Though there are three wide releases this weekend, who cares? Summer’s over. Labor Day weekend is here. So let’s talk about the winners of the summer, and general trends. Cause that’s fun. And you’ll never guess who won the summer (Hint: it was The Avengers)

So here’s a top ten list of the highest grossing films that opened between May and now:

  1. Marvel’s The Avengers – $617,800,446
  2. The Dark Knight Rises – $424,652,000
  3. The Amazing Spider-Man – $258,498,943
  4. Brave – $230,254,753
  5. Ted – $215,002,000
  6. Madagascar 3: Europe’s Most Wanted - $213,808,279
  7. MIB 3 – $178,515,577
  8. Snow White and the Huntsman- $154,949,265
  9. Ice Age: Continental Drift – $154,040,132
  10. Prometheus – $126,313,394

And now let’s talk about what these numbers mean. The Avengers is a culmination of something that Marvel’s been working on for over five years (cinematically), and it paid off brilliantly. Alas, it also set a tone of fun and good times that few movies could match this summer. And for much of May we saw a number of films come and go quickly. Whereas five or ten years ago we might have seen films like Dark Shadows or Battleship do closer to $100 just on principle, this year we’ve seen a number of expensive movies die outright. You could argue it was people’s excitement for The Avengers, but that’s not the way things played out. In fact the only other film from May to crack the top ten was Men in Black 3, which even with a 3D and Imax bump, couldn’t do as much business as the second film, which was mostly reviled.

On the grand scale of things, this list shows that kids films are still the best way to make money, as three of the titles are animated, while two of those are sequels. Brave ended up fending off Madagascar as the highest grossing animated film of the year, but internationally, both were trumped by Ice Age 4, which has made over $800 Million worldwide.

Of the list seven are sequels, or some form thereof. And this summer was replete with films that were sorta-connected. Prometheus was a prequel, and though its numbers allowed it to crack the top ten of the summer they may not be enough to turn a profit. The Amazing Spider-Man was a reboot, and is the third highest grossing film of the summer, but also the lowest grossing Spider-Man movie by nearly $80 Million. That’s a huge difference, but it could have been more painful – like Universal’s The Bourne Legacy, which may crack $100 Million, but won’t make the $120 Million that the first Bourne movie made ten years ago.

The three “original” movies all came with a brand. Pixar for Brave, Snow White (and to some extent Kristen Stewart) for Snow White, and Seth McFarlane for Ted. Perhaps the critical disrespect that The Family Guy has chalked up over the years is why the movie isn’t being talked about more as the huge f-ing success it is, but that also ties into the grand scheme of things.

The Avengers made $600 Million plus. But how much of the population actually saw it, and how many people care about it? Is there anything iconic about it, or – besides people’s love of the brand – is it just the best iteration of the superhero onslaught? In 1994 Pulp Fiction made a little over $100 Million dollars, but to this day people still quote it, dress like it for Halloween. It’s hard to argue any of these movies had that sort of saturation, even at six times the success. But perhaps that reflects where our culture and cinema culture is at, which is a state of perpetual overload that creates a white noise effect.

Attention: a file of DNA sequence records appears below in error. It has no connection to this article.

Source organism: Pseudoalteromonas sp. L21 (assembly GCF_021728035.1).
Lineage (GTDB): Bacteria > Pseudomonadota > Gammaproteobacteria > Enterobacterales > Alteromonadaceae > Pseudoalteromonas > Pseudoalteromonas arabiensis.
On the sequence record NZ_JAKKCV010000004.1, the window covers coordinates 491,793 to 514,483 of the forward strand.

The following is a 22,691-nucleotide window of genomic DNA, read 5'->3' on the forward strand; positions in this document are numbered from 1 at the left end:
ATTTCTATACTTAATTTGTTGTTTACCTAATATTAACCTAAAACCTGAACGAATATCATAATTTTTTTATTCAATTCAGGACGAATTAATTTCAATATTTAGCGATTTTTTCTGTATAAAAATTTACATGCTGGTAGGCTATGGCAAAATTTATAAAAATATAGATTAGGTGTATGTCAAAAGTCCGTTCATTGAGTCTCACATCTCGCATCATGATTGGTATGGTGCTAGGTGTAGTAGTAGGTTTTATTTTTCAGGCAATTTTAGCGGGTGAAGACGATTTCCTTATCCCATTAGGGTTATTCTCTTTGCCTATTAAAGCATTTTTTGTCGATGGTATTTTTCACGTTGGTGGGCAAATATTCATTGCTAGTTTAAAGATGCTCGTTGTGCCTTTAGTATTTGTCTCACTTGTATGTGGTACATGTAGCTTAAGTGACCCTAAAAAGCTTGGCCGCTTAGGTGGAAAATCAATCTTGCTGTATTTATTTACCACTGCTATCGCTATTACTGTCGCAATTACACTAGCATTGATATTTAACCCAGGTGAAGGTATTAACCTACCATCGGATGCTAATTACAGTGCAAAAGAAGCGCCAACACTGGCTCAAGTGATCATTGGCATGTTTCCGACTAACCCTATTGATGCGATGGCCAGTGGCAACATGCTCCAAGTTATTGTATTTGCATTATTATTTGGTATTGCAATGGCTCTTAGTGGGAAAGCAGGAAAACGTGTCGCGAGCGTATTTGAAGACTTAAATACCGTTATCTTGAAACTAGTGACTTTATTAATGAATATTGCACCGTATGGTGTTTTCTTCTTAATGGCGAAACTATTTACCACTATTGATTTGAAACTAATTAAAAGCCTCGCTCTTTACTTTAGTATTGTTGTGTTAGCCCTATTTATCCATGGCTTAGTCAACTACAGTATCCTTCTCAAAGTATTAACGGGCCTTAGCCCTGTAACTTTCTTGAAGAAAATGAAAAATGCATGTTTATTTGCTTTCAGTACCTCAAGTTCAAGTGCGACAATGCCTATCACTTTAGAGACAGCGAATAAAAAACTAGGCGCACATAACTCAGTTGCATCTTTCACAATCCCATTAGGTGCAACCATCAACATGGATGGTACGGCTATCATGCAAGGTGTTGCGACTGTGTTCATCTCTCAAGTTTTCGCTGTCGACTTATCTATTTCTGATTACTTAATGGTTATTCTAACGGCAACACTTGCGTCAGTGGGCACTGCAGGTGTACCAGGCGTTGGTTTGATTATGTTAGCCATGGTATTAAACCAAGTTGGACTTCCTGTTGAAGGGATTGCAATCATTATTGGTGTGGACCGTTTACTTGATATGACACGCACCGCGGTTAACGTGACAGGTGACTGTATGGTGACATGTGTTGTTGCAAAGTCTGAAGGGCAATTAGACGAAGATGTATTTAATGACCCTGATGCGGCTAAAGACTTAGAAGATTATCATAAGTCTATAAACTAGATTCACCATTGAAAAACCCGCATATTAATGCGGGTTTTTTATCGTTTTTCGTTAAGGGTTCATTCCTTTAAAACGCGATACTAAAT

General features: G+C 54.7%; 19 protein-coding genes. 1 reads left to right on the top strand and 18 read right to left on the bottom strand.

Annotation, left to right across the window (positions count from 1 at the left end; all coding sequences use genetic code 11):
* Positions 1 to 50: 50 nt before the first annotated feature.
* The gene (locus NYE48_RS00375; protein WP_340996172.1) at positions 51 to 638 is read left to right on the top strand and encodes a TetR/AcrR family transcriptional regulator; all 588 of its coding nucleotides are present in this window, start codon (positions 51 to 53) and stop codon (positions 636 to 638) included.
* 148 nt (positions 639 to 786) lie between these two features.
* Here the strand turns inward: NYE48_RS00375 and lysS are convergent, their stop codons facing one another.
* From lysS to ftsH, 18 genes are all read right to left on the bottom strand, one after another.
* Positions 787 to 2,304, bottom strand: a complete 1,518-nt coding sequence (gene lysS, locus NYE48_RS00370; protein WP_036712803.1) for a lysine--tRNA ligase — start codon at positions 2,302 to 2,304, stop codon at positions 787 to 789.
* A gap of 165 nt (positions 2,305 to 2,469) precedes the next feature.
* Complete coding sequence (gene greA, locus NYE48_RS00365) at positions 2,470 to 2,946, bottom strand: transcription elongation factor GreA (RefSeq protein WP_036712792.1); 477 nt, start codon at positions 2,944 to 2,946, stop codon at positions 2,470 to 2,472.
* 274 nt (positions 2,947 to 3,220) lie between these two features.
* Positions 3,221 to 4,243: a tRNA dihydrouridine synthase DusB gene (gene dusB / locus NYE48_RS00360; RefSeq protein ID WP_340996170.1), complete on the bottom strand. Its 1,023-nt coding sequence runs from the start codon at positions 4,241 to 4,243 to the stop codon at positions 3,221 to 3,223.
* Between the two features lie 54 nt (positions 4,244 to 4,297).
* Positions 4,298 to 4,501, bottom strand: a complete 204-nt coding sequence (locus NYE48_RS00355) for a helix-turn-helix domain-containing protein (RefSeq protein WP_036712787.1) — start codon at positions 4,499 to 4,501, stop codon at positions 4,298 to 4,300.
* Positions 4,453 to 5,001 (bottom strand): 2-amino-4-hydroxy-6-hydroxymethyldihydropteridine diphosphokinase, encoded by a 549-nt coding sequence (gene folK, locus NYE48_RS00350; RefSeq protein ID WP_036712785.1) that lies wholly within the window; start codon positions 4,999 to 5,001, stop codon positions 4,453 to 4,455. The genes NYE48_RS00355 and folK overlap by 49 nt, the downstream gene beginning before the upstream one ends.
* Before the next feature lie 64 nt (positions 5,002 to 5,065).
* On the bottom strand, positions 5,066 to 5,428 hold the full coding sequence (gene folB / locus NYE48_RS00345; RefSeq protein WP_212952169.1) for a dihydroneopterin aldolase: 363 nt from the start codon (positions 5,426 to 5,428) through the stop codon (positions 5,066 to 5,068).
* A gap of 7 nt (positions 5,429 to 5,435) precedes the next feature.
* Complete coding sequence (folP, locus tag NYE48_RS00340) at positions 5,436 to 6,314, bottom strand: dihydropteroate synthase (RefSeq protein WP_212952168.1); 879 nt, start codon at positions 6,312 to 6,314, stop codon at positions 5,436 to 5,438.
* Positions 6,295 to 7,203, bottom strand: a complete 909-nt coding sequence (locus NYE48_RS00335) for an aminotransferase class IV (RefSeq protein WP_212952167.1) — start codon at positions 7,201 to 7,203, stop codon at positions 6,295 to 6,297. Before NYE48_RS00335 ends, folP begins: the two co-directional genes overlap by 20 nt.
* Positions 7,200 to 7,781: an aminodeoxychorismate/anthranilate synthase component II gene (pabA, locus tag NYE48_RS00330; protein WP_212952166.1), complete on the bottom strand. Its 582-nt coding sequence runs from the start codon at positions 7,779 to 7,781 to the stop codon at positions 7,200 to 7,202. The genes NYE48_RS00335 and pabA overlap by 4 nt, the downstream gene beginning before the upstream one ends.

The Dark Knight Rises is also a perfect example of the summer. It made over $420 Million domestically and was one of the most hyped events of the summer. The last film made over $500 Million domestic, and a billion worldwide, and this will come close to the worldwide cume, but is stateside is looking at making a hundred million less than The Dark Knight. TDK hit the cultural zeitgeist. And though TDKR may have been dampened by the shooting, even its most rabid defenders couldn’t offer much of a defense of the film a week after release. This is partly the movies themselves, but it’s worth thinking about how audiences process cinema now. Cinema is now ruled by opening weekends, which is partly why everything feels so transitive. Much like most of movie journalism, the question isn’t “what’s this?” The question is ‘What’s next?”


As for this weekend, The Possession, which I quite liked, has a good chance of taking the weekend. 2016 Obama’s America is expanding, the question is if that will help, and if curiosity will get it in front of more eyes, or if between the RNC and the original targeting of the audience for the picture if it will collapse on expansion. When a film like this exceeds expectations, it often is given a wider birth because it doesn’t behave like a romantic comedy or Oscar contender. In terms of tracking it’s just that much harder. Lawless also is opening. All have a very good shot of making around over or under ten million this weekend. So let’s go:

  1. The Possession - $10 Million
  2. The Expendables 2 – $8.5 Million
  3. Lawless – $8 Million
  4. 2012 Obama’s America – $7 Million
  5. The Bourne Legacy – $6 Million

We could see TDKR or The Avengers (which is being reissued) sneak back into the top five. But it’s a weak weak weekend, even with the holiday.

What are you going to see this weekend?